CONTACT: Kyle Shepherd
Direct: 502-238-5331 | Media Only: 502-744-5639
The Louisville Zoo kicks off the new year with two very special animal birthdays.
First up, the Zoo will celebrate Gorilla Helen on her big 60th birthday in Gorilla Forest on Sat., Jan. 6 at noon.
This is especially significant as the median age of gorillas in a managed program of an Association of Zoos and Aquarium (AZA) facility is 38.3 years-old. In the remnant wild the average age is 35.
The Zoo will celebrate polar bear Qannik’s 7th birthday on Sat., Jan. 13 at 11:15 a.m. at Glacier Run.
Zoo guests will be invited to sing “Happy Birthday.” Each animal will also receive special birthday enrichment items.
ABOUT HELEN | Helen is the third oldest known gorilla in the North American population. She is wild born, so her birth date is estimated. The median age for gorillas in managed systems is 38.3. Helen is in a gorilla group with 47-year-old Demba. Helen is Kindi’s great-great-grandmother. Western lowland gorillas are considered critically endangered with an estimated 100,000 left in the remnant wild
ABOUT QANNIK | Qannik made national headlines when she was found on Alaska’s North Slope in 2011 separated from her mother and sibling. After several days of monitoring her in hopes that she would reunite with the other bears, U.S. Fish and Wildlife Service (USFWS) began a rescue operation. Qannik was under weight and likely hadn’t learned vital skills to survive on her own. She has been at the Louisville Zoo’s award-winning Glacier Run exhibit since June 28, 2011. Because Qannik was born in the wild her exact birthdate is unknown. Officials from the USFWS assigned January 10 as her birthday. Qannik is still in rotation with the three other bears at Glacier Run — a grizzly family including Inga and her cubs Otis and Rita (though Inga is exhibited separately).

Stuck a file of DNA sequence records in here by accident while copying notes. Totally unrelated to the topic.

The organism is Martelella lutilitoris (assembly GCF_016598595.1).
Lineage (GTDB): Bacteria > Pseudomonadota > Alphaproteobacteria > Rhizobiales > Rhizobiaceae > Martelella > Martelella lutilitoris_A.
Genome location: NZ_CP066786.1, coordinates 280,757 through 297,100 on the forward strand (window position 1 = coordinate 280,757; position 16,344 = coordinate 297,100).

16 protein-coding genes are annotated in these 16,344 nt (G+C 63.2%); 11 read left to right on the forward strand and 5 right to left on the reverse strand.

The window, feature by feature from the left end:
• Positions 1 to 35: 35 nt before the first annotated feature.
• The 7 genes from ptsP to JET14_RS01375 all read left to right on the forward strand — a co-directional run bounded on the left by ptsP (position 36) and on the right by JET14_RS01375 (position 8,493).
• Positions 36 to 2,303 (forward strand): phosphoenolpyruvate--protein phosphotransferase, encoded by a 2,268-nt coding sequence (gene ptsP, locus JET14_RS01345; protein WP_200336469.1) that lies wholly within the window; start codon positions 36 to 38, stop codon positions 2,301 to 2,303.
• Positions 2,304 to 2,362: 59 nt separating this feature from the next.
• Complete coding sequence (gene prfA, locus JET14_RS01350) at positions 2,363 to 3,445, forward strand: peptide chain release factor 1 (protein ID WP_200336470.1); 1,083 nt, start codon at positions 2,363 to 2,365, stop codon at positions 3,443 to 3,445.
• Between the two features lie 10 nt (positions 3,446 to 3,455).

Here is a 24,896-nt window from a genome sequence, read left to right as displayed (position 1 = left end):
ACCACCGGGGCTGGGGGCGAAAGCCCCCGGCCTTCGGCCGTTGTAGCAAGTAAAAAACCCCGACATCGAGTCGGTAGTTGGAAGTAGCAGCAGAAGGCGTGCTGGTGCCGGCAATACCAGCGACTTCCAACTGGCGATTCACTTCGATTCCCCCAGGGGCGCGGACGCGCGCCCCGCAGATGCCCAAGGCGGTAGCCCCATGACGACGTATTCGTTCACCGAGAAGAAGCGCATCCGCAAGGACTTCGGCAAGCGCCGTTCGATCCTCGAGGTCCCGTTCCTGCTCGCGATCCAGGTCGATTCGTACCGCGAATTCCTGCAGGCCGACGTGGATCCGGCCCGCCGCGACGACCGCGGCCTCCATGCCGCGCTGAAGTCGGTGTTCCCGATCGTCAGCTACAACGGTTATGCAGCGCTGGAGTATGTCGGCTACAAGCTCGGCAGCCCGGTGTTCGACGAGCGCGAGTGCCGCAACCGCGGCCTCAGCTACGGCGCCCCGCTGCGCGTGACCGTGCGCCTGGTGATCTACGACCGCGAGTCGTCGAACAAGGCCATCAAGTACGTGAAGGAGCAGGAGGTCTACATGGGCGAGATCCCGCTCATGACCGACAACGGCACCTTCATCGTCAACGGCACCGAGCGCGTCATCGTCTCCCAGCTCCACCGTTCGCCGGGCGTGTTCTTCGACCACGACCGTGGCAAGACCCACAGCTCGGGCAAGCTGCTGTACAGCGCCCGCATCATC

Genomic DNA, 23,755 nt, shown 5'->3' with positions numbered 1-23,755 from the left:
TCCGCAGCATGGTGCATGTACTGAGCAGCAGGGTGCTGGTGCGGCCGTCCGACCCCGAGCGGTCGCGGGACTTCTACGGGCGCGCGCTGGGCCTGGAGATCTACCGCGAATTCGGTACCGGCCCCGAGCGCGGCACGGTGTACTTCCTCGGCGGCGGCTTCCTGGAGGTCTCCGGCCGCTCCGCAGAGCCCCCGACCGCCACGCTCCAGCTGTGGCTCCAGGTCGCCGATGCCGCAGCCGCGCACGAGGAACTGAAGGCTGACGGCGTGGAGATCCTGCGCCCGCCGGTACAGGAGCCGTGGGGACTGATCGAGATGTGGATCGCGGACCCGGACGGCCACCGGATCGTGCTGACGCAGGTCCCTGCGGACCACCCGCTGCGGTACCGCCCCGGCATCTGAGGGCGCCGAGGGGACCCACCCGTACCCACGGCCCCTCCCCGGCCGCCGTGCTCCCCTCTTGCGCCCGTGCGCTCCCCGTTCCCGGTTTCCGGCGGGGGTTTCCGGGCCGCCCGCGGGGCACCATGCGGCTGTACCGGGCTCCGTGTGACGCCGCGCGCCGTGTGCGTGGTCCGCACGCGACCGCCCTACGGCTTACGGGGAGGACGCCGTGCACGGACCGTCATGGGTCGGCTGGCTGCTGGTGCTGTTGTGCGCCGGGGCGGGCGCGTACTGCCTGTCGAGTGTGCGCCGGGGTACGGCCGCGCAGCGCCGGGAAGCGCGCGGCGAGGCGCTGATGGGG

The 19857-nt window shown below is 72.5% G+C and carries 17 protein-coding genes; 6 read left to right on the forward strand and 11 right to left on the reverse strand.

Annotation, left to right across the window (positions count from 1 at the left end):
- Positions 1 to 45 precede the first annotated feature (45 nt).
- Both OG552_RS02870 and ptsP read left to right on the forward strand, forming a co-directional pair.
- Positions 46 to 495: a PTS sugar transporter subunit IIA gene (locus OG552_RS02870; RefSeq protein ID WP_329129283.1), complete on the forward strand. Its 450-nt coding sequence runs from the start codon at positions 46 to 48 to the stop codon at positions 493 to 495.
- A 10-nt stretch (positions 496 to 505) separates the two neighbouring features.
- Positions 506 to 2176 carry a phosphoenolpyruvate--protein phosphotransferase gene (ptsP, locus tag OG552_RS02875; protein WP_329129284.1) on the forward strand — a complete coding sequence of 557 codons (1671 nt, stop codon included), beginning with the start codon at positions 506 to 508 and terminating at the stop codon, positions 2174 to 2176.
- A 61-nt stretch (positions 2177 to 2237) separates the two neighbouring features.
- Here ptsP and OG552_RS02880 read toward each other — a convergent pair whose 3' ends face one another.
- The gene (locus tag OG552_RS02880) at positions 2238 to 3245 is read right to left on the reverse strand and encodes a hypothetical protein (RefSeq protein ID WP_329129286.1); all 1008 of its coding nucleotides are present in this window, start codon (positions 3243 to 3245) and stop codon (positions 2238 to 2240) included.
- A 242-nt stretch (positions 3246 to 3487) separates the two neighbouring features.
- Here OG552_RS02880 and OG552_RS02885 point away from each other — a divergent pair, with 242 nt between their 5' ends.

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The Louisville Zoo, a non-profit organization and state zoo of Kentucky, is dedicated to bettering the bond between people and our planet by providing excellent care for animals, a great experience for visitors, and leadership in scientific research and conservation education. The Zoo is accredited by the American Alliance of Museums (AAM) and by the Association of Zoos and Aquariums (AZA).